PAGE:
Until the reanalysis by ContraVir, says Sapirstein, FV-100 had always been saddled with the perception that the PoC study was a failed trial. Statistically, he says, FV-100 never reached its secondary endpoint, PHN reduction, because Inhibitex did not fully analyze the data, saying publically that it had already reached the primary virological endpoint. As a former BMS executive, Sapirstein believes Inhibitex more likely ended the trial early in anticipation of its sale to the large pharma, to concentrate on “packaging” the Hep C programs as the chief acquisition asset.

ContraVir took the reanalyzed data and reached out to the FDA for support in designing a new, Phase 2b trial for FV-100, this time reversing the primary and secondary endpoints so that PHN reduction became number one, ahead of decrease in viral load. Otherwise, the trial was essentially a doubling in size of the Phase 1 PoC, with 600 patients. As for the virological endpoint, total load reduction may not tell the whole story. Sapirstein says FV-100 differs from all other antiherpes drugs in not being “pan-herpetic” — it does not kill all strains of herpes like a broad-spectrum antibiotic kills a wide swath of bacteria species. Instead, ContraVir’s drug targets the shinglescausing strain specifically, varicella zoster, and it works in the dorsal root ganglion — possible reasons for its apparent effect on PHN in the early trial, he suggests.

"We might surprise people with another Phase 3 asset as early as 2016."

James Sapirstein
CEO of ContraVir

To make sure the company could match speeds with the regulators, who were now enthusiastically supporting the program, ContraVir assembled a team of clinical development experts. According to Sapirstein, Nathaniel Katz, now on its scientific board, is one of the top PHN people in the world, having chaired or served on eight FDA pain-related advisory boards. Katz and Heidi Jolson, a former FDA director, helped write the Phase 2b protocol. “What kind of language should we write this in so it’s crystal clear to the FDA what we want to do? There’s not a better person to ask than Heidi Jolson,” says Sapirstein. The advice from Katz and Jolson included more than writing style, of course; a typical missive would be to use the proper precedent and an appropriate data set to support a given point.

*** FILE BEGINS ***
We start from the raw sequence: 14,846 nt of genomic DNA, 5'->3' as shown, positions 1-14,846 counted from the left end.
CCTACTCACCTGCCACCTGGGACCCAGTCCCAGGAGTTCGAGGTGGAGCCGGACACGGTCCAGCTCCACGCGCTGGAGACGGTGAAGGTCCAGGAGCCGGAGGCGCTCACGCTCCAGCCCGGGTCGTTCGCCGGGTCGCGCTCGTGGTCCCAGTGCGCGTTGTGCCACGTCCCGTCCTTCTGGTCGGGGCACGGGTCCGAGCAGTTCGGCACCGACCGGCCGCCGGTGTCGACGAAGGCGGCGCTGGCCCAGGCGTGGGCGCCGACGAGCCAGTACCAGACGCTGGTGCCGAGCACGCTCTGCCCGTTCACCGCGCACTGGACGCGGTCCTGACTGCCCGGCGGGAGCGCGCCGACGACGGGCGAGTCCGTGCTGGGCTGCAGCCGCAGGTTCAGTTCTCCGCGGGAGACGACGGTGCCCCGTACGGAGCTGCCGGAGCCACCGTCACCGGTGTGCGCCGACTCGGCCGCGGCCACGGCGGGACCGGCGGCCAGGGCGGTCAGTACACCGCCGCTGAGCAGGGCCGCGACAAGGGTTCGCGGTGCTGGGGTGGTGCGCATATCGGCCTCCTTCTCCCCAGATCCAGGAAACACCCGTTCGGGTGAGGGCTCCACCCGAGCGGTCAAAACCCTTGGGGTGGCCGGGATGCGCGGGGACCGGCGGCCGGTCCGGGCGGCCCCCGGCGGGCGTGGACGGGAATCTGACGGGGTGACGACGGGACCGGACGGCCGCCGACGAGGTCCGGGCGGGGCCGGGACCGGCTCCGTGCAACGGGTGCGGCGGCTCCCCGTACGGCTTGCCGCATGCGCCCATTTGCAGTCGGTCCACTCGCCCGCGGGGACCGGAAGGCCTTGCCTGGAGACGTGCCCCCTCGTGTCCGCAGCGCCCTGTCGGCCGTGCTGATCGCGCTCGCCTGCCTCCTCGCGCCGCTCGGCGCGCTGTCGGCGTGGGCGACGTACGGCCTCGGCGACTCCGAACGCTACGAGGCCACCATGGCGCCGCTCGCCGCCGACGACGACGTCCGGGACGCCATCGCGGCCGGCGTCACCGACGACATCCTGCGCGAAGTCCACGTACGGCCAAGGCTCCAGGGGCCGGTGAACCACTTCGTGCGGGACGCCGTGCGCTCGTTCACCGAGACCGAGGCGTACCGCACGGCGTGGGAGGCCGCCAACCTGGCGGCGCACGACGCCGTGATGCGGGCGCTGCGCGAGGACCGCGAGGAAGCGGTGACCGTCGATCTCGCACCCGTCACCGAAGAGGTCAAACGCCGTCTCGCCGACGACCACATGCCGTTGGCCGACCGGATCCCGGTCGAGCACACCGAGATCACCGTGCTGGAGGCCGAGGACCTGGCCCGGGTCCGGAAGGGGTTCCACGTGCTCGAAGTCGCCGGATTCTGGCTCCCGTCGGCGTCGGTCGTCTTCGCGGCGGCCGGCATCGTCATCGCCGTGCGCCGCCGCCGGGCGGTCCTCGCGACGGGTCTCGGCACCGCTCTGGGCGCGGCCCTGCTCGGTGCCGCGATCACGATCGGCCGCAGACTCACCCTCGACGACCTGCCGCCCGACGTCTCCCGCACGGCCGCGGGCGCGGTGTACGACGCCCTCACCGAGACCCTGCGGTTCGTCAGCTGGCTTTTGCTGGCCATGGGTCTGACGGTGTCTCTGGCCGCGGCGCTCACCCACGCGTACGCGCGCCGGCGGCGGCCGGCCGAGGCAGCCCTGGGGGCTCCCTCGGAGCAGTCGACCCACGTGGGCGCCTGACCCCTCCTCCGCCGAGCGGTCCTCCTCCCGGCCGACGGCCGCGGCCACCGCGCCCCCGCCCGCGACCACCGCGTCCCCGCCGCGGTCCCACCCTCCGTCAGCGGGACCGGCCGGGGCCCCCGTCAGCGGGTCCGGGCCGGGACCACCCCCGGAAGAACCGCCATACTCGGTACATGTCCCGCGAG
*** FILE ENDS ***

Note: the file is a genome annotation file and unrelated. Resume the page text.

The advice must have worked. In less than 24 hours after the company submitted its protocol proposal, the FDA committee granted the company a Type B meeting — one presuming the protocol’s approval — to discuss how the company should address the practical implementation of the Phase 2b trial. Later, the agency told ContraVir it could go directly to a Phase 3 trial using the same protocol, greatly accelerating its clinical development, regulatory review, and possible approval. The Phase 3 trial began in May 2015.